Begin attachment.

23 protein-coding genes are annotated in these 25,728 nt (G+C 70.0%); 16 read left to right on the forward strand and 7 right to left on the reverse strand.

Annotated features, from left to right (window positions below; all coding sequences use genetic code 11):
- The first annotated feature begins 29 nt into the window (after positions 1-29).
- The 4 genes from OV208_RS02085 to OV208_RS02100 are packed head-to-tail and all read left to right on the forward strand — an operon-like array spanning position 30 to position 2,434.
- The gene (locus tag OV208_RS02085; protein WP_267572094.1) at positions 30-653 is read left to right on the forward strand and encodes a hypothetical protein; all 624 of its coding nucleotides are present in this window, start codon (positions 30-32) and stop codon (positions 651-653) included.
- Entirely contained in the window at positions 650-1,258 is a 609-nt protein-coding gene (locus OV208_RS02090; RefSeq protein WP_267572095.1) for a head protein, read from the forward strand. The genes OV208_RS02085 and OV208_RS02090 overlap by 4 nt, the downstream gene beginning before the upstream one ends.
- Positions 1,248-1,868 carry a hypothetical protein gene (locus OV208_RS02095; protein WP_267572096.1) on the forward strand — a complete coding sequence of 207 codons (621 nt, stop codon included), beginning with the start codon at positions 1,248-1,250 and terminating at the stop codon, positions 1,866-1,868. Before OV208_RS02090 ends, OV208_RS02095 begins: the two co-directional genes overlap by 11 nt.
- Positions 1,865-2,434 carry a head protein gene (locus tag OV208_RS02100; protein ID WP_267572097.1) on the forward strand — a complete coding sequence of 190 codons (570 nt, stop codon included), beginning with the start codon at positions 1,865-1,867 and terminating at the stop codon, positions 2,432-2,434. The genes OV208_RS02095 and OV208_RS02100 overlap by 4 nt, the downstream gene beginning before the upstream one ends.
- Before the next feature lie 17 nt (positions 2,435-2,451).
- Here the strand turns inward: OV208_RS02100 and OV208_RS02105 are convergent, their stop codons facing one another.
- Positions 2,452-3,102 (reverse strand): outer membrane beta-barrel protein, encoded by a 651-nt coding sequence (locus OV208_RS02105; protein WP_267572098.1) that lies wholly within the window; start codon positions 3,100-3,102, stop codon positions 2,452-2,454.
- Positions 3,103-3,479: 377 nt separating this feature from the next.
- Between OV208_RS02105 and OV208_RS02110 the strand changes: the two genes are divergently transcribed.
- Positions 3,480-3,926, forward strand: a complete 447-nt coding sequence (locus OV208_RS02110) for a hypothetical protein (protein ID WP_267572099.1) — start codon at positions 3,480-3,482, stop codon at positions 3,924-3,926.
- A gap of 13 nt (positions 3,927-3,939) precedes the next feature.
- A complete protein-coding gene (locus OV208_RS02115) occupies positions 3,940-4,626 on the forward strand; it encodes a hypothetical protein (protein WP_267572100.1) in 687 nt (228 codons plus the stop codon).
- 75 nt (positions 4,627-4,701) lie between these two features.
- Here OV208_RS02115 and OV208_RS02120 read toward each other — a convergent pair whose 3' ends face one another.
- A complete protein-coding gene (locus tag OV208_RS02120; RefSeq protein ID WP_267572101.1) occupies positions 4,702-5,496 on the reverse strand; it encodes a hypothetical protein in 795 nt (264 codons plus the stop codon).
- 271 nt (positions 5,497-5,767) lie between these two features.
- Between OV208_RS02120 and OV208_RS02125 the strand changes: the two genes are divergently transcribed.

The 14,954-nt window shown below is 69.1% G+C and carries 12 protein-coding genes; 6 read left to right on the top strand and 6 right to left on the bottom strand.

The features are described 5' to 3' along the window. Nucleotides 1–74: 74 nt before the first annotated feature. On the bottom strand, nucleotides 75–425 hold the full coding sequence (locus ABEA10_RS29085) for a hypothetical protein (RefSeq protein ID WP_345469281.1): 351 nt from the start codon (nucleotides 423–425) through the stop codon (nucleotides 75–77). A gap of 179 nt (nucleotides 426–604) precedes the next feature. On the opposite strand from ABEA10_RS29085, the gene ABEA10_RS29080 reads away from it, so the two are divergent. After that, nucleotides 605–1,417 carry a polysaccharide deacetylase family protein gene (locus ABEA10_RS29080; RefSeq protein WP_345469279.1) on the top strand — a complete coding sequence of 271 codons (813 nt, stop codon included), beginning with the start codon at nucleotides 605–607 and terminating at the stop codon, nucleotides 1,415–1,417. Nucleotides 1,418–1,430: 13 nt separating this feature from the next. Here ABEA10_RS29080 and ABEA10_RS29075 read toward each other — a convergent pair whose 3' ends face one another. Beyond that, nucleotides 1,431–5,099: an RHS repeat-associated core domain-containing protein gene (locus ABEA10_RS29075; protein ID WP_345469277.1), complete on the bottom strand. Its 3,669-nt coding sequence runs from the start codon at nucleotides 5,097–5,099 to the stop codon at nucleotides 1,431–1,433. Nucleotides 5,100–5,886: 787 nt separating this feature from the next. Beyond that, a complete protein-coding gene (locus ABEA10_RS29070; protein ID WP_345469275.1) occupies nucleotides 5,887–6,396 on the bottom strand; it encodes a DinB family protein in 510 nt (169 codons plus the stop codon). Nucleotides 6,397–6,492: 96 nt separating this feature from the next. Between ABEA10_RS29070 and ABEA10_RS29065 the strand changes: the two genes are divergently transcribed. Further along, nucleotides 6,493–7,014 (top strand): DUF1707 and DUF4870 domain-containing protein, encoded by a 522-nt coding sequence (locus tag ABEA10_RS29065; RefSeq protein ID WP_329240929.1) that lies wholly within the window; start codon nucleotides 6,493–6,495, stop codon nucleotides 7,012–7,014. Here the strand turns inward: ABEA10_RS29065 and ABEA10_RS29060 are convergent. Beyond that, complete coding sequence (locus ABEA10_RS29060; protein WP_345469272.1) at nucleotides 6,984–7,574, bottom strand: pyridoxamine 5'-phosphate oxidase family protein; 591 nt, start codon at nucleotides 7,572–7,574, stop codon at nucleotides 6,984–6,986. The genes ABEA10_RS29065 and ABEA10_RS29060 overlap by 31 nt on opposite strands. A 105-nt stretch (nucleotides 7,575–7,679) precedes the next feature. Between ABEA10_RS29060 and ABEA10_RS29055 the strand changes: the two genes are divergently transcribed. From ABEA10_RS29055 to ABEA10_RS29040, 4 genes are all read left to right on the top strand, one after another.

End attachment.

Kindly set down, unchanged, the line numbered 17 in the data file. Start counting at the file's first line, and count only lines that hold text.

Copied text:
- 75 nt (positions 4,627-4,701) lie between these two features.